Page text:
Time Machine Tuesday: Colorado Territorial Capitals and Capitols

Most Coloradans know that Colorado became a state in 1876, but how many can tell you the date when Colorado Territory was established? The answer is February 28, 1861 — 158 years ago this week. Many people are also surprised to learn that Denver hasn’t always been Colorado’s capital city.

Just days before the end of his term, President James Buchanan signed into law an act creating the territory of Colorado. It was formed out of what had previously been parts of Kansas, Nebraska, Utah, and New Mexico territories. The eastern two-thirds of present-day Colorado had been part of the land acquired by the United States in the Louisiana Purchase of 1803. Denver City, where gold rushers had started flocking in 1858, was located in Kansas Territory. With the influx of settlers from the gold rush, the idea for a new territory came about. Settlers initially formed the short-lived Jefferson Territory, even adopting a constitution, but it was never recognized by the federal government. Kansas’s admission as a state in January 1861 gave further impetus to the establishment of Colorado Territory.

Colorado Territory’s governmental structure included executive, legislative, and judicial branches, laying the groundwork for the future Colorado state government. There were a few major differences, however, such as territorial governors being appointed by the President rather than being elected by the citizens. Another difference was that for several years Denver was not the established capital of the territory. Rather, the capital moved around to different locations before a vote of the people finally declared Denver the permanent state capital in 1881 — beating out CaƱon City, Colorado Springs, Gunnison, Pueblo, and Salida, which had also vied for the permanent spot.

Colorado’s territorial legislature met in this false-fronted log cabin in Old Colorado City in 1862. Photo courtesy Wikimedia Commons.

In September 1861, the first Colorado Territorial Assembly met in Denver in a small building on the block that is now Denver’s Larimer Square. Two months later, Colorado City was chosen as the territorial capital. This little town, now a part of Colorado Springs, did not last long as the capital. In the summer of 1862, the territorial legislature designated Golden as the next capital, where it remained for several years. For much of that time they met in the building that is now the Old Capitol Grill on Washington Street. Finally in December 1867, the capital was moved to Denver, where it remained once Colorado became a state. Our library has digitized the territorial legislature’s journals from this period. Also available online from our library are the laws passed during the 1866 session. Other years’ volumes, including the first from 1861, are available for viewing in the library.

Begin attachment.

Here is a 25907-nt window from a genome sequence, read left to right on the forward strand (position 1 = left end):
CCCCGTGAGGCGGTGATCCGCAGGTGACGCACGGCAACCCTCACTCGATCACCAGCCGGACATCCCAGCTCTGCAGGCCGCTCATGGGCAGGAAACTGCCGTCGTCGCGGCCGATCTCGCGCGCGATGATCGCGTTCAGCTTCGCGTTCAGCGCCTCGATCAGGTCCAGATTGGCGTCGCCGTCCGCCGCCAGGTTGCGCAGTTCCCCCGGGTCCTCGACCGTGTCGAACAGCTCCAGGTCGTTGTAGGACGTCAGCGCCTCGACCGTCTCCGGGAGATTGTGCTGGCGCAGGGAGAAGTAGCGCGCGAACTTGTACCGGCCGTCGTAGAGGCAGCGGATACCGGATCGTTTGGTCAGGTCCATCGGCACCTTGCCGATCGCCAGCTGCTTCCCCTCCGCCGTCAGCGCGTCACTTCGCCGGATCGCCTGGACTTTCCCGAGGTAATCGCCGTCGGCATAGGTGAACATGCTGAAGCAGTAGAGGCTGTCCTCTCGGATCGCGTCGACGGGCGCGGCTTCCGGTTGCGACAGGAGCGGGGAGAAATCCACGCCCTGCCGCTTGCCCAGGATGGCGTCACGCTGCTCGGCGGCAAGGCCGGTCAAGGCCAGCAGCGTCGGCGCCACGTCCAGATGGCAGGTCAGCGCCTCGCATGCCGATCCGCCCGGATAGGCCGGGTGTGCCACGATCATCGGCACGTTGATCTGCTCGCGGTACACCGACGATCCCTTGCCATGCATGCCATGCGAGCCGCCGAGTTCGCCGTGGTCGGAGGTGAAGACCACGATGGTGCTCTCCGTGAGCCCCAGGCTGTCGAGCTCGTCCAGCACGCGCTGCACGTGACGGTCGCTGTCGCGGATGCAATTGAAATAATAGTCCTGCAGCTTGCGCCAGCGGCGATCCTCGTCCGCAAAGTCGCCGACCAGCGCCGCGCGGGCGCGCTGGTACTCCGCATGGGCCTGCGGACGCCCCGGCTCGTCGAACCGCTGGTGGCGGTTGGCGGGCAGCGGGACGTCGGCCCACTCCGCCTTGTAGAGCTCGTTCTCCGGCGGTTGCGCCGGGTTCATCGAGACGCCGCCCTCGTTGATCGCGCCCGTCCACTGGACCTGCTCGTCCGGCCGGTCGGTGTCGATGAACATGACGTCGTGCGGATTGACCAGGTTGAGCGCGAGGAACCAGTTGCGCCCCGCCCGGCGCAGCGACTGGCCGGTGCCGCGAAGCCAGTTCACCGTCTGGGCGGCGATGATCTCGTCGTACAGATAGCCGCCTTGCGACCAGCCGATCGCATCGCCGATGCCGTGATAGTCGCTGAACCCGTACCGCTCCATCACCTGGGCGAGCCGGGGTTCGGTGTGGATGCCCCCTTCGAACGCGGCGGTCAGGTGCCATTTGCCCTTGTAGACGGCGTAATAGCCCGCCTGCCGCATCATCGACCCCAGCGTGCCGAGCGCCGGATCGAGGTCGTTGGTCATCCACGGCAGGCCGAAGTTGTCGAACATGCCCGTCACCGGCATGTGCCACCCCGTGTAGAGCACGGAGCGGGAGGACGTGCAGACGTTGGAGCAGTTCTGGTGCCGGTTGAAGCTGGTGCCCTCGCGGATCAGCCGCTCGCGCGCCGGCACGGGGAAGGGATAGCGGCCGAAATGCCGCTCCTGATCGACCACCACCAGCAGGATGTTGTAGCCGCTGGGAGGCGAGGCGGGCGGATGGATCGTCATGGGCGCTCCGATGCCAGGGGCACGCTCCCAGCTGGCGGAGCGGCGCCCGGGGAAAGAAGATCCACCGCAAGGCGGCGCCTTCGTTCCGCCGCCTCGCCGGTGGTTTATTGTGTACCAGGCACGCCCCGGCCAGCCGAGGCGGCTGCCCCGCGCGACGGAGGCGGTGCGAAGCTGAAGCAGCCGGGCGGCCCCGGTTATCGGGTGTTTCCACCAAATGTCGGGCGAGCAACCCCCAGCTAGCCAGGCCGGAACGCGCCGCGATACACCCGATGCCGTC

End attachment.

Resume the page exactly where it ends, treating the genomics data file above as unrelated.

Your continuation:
In 1867, when the capital moved to Denver, a landowner named Henry Brown donated a parcel for the construction of a state capitol building. Nothing was done with the land for several years, but by the early 1880s more people began moving to Capitol Hill and the land increased in value. Brown sued the state to get his land back, but was unsuccessful. Plans for the new capitol building finally got underway in 1883, and construction began in 1886. Years of setbacks and delays, however, meant that the building’s cornerstone was not laid until 1890, and after several more years of construction, the building was finally occupied in late 1894. The Colorado legislature first met in the building in 1895. Although the structure was mostly completed by this time, the famous gold dome was not gilded until 1908 — fifty years after the start of the gold rush — replacing what was originally a copper dome.

You can read more about Colorado’s territorial capitals and capitols in several interesting publications available from our library, including Colorado Capitol Buildings, from 1941; and the more recent book The Colorado State Capitol: History, Politics, Preservation, by Derek Everett (University Press of Colorado, 2005). Search our library’s catalog for many more resources on the history of the capitol building and the legislature.